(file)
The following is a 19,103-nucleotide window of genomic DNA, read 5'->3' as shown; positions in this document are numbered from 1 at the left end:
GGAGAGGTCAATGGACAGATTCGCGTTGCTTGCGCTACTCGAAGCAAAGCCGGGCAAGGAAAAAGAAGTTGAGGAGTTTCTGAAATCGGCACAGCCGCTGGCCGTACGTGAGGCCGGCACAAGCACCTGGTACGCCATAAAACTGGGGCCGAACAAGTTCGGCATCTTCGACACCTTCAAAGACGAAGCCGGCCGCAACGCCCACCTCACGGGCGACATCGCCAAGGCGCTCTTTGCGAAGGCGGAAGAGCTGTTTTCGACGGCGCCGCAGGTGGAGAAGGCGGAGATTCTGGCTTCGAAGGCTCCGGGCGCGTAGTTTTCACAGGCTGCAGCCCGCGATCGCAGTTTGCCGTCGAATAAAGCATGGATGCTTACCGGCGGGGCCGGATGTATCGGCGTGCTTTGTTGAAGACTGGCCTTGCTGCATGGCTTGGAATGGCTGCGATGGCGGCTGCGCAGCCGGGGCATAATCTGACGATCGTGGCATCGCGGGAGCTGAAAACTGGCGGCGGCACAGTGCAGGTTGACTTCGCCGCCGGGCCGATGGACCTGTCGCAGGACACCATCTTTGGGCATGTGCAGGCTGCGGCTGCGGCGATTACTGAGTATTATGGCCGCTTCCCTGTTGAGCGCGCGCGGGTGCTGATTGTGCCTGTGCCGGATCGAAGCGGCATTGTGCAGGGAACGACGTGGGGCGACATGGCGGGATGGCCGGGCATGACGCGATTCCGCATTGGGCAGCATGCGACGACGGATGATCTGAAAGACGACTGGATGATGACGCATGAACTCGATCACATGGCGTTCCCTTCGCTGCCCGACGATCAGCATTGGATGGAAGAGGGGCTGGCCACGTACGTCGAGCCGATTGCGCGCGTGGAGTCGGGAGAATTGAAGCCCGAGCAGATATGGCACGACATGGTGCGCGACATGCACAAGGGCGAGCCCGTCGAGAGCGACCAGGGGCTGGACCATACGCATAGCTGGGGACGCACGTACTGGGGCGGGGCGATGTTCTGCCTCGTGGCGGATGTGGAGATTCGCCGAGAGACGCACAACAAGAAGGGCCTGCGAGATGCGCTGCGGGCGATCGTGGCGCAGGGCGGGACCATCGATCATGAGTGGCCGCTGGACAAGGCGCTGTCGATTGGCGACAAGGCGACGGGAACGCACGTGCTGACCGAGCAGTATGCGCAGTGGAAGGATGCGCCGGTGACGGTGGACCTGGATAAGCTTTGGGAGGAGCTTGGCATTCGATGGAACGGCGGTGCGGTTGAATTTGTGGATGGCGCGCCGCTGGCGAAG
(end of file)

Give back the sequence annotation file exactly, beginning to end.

The following is a 19,103-nucleotide window of genomic DNA, read 5'->3' as shown; positions in this document are numbered from 1 at the left end:
GGAGAGGTCAATGGACAGATTCGCGTTGCTTGCGCTACTCGAAGCAAAGCCGGGCAAGGAAAAAGAAGTTGAGGAGTTTCTGAAATCGGCACAGCCGCTGGCCGTACGTGAGGCCGGCACAAGCACCTGGTACGCCATAAAACTGGGGCCGAACAAGTTCGGCATCTTCGACACCTTCAAAGACGAAGCCGGCCGCAACGCCCACCTCACGGGCGACATCGCCAAGGCGCTCTTTGCGAAGGCGGAAGAGCTGTTTTCGACGGCGCCGCAGGTGGAGAAGGCGGAGATTCTGGCTTCGAAGGCTCCGGGCGCGTAGTTTTCACAGGCTGCAGCCCGCGATCGCAGTTTGCCGTCGAATAAAGCATGGATGCTTACCGGCGGGGCCGGATGTATCGGCGTGCTTTGTTGAAGACTGGCCTTGCTGCATGGCTTGGAATGGCTGCGATGGCGGCTGCGCAGCCGGGGCATAATCTGACGATCGTGGCATCGCGGGAGCTGAAAACTGGCGGCGGCACAGTGCAGGTTGACTTCGCCGCCGGGCCGATGGACCTGTCGCAGGACACCATCTTTGGGCATGTGCAGGCTGCGGCTGCGGCGATTACTGAGTATTATGGCCGCTTCCCTGTTGAGCGCGCGCGGGTGCTGATTGTGCCTGTGCCGGATCGAAGCGGCATTGTGCAGGGAACGACGTGGGGCGACATGGCGGGATGGCCGGGCATGACGCGATTCCGCATTGGGCAGCATGCGACGACGGATGATCTGAAAGACGACTGGATGATGACGCATGAACTCGATCACATGGCGTTCCCTTCGCTGCCCGACGATCAGCATTGGATGGAAGAGGGGCTGGCCACGTACGTCGAGCCGATTGCGCGCGTGGAGTCGGGAGAATTGAAGCCCGAGCAGATATGGCACGACATGGTGCGCGACATGCACAAGGGCGAGCCCGTCGAGAGCGACCAGGGGCTGGACCATACGCATAGCTGGGGACGCACGTACTGGGGCGGGGCGATGTTCTGCCTCGTGGCGGATGTGGAGATTCGCCGAGAGACGCACAACAAGAAGGGCCTGCGAGATGCGCTGCGGGCGATCGTGGCGCAGGGCGGGACCATCGATCATGAGTGGCCGCTGGACAAGGCGCTGTCGATTGGCGACAAGGCGACGGGAACGCACGTGCTGACCGAGCAGTATGCGCAGTGGAAGGATGCGCCGGTGACGGTGGACCTGGATAAGCTTTGGGAGGAGCTTGGCATTCGATGGAACGGCGGTGCGGTTGAATTTGTGGATGGCGCGCCGCTGGCGAAG